For this week's Trendrr charticle -- a collaboration between Advertising Age and social-media tracking service Trendrr -- a look at Wikileaks on Twitter. Some notes:
- Right now, on Wednesday morning as I write this, Wikileaks and Julian Assange are absent from Twitter's Trending Topics. How could that be, you ask? (Especially given Assange's arrest yesterday in London on sex-crime charges, not to mention word from Matt Drudge, based on "unnamed sources," that the Wikileaks founder is slated to be Time's "Person of the Year.") As Twitter explained in a statement it issued Monday, "Twitter is not censoring #wikileaks, #cablegate or other related terms from the Trends list of trending topics. Our Trends list is designed to help people discover the most breaking news from across the world, in real time. The list is generated by an algorithm that identifies topics that are being talked about more right now than they were previously. ... Sometimes topics that are popular don't break into the Trends list because the current velocity of conversation (volume of Tweets at a given moment) isn't greater than in previous hours and days. Sometimes topics that are genuinely popular simply aren't widespread enough to make the list of top Trends. And, on occasion, topics just aren't as popular as people believe."
- Sounds kind of familiar, right? Earlier in the year, when Twitter announced it was tweaking its Trending Topics algorithm to reflect newly surging interest in topics, as opposed to continuing interest, Justin Bieber fans got all up in arms because their favorite floppy-haired Canadian kept falling out of the Trending Topics list, no matter how furiously and frequently they tweeted their love for him. Floppy-haired Australian Assange did, though, re-emerge on Twitter's Trending Topics list yesterday morning in the form a two-word meme: "Assange arrested."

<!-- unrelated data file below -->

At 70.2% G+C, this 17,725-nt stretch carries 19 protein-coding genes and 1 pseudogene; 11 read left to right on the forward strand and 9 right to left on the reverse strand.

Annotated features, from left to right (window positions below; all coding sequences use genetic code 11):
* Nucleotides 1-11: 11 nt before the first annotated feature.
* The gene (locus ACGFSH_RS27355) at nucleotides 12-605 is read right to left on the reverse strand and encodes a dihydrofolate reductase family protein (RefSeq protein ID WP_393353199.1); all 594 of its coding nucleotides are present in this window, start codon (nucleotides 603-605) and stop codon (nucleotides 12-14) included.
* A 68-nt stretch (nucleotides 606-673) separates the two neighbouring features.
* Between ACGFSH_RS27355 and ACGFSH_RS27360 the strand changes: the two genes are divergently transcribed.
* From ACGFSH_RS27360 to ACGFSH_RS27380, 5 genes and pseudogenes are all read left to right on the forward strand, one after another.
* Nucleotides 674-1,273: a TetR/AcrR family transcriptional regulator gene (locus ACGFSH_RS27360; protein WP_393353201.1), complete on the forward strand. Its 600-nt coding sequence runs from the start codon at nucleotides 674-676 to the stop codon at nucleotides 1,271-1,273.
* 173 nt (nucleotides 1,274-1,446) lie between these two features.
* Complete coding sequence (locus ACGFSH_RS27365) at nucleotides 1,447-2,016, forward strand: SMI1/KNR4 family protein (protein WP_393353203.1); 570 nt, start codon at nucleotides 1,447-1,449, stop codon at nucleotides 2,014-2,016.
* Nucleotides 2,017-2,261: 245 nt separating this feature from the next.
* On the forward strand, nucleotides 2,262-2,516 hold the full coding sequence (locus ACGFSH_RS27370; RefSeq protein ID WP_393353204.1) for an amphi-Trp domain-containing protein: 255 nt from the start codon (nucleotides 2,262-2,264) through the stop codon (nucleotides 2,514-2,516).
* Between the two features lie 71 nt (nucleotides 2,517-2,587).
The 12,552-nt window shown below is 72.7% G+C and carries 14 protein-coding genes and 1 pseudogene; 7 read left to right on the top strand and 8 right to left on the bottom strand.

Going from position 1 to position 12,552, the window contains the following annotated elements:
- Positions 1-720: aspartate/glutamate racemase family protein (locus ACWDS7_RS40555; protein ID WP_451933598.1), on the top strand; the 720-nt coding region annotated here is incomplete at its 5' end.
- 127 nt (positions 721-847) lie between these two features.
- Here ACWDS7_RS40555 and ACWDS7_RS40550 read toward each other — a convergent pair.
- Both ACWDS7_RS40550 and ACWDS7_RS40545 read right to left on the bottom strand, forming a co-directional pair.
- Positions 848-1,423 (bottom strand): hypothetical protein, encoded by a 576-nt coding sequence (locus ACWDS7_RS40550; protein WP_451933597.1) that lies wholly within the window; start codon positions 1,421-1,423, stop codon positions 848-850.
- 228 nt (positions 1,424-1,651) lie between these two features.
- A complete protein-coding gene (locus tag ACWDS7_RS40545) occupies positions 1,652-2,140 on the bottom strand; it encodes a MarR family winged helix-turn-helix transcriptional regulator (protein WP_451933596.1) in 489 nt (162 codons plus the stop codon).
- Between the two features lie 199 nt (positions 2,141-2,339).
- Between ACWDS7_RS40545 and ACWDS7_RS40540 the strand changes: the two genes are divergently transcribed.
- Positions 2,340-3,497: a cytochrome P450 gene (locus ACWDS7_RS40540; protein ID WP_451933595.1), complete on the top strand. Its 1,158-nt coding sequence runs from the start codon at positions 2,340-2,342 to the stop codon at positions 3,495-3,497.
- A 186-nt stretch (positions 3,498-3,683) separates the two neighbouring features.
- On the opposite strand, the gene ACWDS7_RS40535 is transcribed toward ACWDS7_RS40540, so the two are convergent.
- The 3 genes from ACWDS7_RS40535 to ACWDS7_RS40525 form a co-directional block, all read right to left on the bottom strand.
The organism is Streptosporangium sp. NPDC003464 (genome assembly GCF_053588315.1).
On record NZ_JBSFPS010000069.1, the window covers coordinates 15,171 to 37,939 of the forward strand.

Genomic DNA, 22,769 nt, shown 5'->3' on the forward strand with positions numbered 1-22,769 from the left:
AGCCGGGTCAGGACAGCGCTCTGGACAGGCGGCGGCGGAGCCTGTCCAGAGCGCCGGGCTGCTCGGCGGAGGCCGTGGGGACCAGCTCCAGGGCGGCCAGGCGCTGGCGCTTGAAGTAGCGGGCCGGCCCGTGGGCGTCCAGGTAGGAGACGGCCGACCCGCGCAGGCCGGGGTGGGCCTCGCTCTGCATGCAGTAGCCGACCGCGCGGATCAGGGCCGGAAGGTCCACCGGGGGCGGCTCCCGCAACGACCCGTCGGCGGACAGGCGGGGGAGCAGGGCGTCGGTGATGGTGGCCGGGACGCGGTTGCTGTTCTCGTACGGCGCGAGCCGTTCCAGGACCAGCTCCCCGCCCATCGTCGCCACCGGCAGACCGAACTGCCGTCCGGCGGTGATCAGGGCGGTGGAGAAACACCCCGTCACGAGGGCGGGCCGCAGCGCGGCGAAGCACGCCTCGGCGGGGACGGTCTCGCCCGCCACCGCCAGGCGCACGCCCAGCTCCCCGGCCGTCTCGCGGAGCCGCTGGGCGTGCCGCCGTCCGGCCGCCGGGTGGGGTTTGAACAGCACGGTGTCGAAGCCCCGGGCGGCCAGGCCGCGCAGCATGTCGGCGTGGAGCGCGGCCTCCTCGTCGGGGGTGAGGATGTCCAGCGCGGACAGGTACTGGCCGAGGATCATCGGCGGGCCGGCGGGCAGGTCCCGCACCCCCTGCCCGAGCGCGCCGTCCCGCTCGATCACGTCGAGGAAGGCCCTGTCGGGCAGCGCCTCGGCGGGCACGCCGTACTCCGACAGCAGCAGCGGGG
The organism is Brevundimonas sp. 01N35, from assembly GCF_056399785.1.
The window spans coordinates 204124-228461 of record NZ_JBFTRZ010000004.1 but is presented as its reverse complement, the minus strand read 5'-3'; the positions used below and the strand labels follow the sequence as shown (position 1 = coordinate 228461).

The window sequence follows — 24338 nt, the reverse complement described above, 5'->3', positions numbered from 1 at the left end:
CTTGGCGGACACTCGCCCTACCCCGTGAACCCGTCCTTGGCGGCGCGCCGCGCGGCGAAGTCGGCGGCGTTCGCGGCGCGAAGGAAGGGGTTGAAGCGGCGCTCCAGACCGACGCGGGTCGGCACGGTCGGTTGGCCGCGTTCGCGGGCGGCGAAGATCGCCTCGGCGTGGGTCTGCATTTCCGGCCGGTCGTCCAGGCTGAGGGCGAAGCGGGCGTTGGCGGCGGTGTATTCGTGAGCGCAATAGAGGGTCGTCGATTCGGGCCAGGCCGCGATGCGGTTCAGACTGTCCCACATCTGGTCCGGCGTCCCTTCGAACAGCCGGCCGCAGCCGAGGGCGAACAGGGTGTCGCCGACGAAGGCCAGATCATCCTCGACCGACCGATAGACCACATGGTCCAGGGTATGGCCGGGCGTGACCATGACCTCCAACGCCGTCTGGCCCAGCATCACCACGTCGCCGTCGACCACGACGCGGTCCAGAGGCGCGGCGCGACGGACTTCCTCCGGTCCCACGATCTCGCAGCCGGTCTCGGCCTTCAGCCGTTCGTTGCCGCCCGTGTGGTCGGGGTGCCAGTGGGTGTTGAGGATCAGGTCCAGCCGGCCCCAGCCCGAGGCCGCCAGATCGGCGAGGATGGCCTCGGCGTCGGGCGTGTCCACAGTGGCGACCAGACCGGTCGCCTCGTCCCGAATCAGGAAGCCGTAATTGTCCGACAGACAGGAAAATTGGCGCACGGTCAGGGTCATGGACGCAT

- I don't want to give any untoward career advice to Justin Bieber -- who is, of course, still a minor -- but, hey, two words: "Bieber arrested." I bet there'll be some place, somewhere on Bieber's next tour, that has really strict jaywalking laws or something.
- We've been tracking a roll-up of the dominant Wikileaks -related terms on Twitter (e.g., wikileaks, Assange, #cablegate, #imwikileaks, etc.) since Tuesday, Nov. 30, and the combined terms have been appearing in an average of 150,000 tweets a day. News of Assange's arrest, though, prompted a huge new surge: Yesterday 402,387 tweets included Wikileaks-related terms.
- Interestingly, the conversation on Twitter about WikiLeaks has been generated by a user base that Trendrr estimates to be 74% male and 26% female.
- Is Julian Assange, the man, becoming a bigger, more notorious brand than Wikileaks , the organization? Right now I'd say Wikileaks itself still dominates, although Assange's high-profile arrest obviously helped a lot in making him even more of a household name -- and the inevitable Hollywood blockbuster, coming in the wake of the Time "Person of the Year" cover, should put him over the top. In fact*, I'm happy to exclusively announce that, according to unnamed sources (who don't exist), Liam Neeson has been signed to play Julian Assange in the Wikileaks movie. I'm also happy to exclusively announce that Aaron Sorkin is working on the Wikileaks-movie screenplay, "The Antisocial Network" -- and remember, you read it here first (because I just made it up).
|Tweets per hour for "wikileaks" (orange) vs. "bieber" (green).|
* "Fact" in the internet sense of the word.
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Simon Dumenco is the "Media Guy" media columnist for Advertising Age. You can follow him on Twitter @simondumenco.